What is the mutual trading tax exemption?

12th June 2019 by Ann Minson

The tax exemption for profits from mutual trades is not as widely known about as it should be. This is an old concept, deriving from cases concerning co-operative societies and members’ clubs, but equally applicable to trade associations and Local Authority trading companies.

If a mutual trade exists, the business is exempt from tax on those profits. Depending on its activities, this can result in significant tax savings, although it is worth noting that any losses from the mutual trade are not available for offset against other profits. Results from trade with non-mutual trade and other income, such as bank interest receipts, remain chargeable to tax in the normal way.

The basic principle behind the exemption is that a business cannot trade with itself. Provided that there is complete identity between the members of the entity and its customers, it follows that profits (or losses) from any trade between them are exempt from tax.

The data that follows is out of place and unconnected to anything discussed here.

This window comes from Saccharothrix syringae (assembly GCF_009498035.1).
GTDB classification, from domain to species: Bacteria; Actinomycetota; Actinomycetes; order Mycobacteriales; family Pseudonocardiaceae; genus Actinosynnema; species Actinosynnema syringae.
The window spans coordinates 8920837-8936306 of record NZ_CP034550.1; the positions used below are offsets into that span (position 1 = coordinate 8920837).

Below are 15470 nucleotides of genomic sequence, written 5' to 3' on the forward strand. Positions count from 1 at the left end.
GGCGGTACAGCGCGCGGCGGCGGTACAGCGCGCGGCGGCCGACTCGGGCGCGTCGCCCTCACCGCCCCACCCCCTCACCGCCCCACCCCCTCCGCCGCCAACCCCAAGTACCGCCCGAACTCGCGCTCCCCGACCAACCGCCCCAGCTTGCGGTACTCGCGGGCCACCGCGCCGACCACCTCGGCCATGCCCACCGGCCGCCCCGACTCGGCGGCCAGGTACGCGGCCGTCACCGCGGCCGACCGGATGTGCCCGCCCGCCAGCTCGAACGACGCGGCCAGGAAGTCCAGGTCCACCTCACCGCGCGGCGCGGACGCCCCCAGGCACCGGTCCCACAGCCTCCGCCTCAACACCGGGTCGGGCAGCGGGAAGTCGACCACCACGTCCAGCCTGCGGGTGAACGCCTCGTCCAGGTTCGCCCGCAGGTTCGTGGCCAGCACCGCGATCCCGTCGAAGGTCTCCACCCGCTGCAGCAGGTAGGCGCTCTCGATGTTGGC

The case law has established certain key requirements to identify whether there is complete identity between the members and the customers. It is easier for this to be met by a company limited by guarantee, so that is our recommended structure. However, with careful drafting of the Memorandum and Articles it can be possible for a company limited by shares to meet these requirements as well.

In either case, we advise that the possibility of claiming the mutual trading exemption is explored up front so that the most suitable structure can be used. This includes careful drafting of key legal documents to ensure they include the case law principles; standard Companies Act Articles do not meet these requirements so will always need tailoring. If the business has already been established, it may be possible to revise its constitution so that it meets the requirements, but of course there may be commercial barriers to this.

Ensors Corporate Tax experts can work with businesses to establish whether or not the mutual trading exemption applies for them and advise on the actions required to achieve. 


Author

Ann Minson

Ann Minson

VIEW BIOGRAPHY
« Back to blog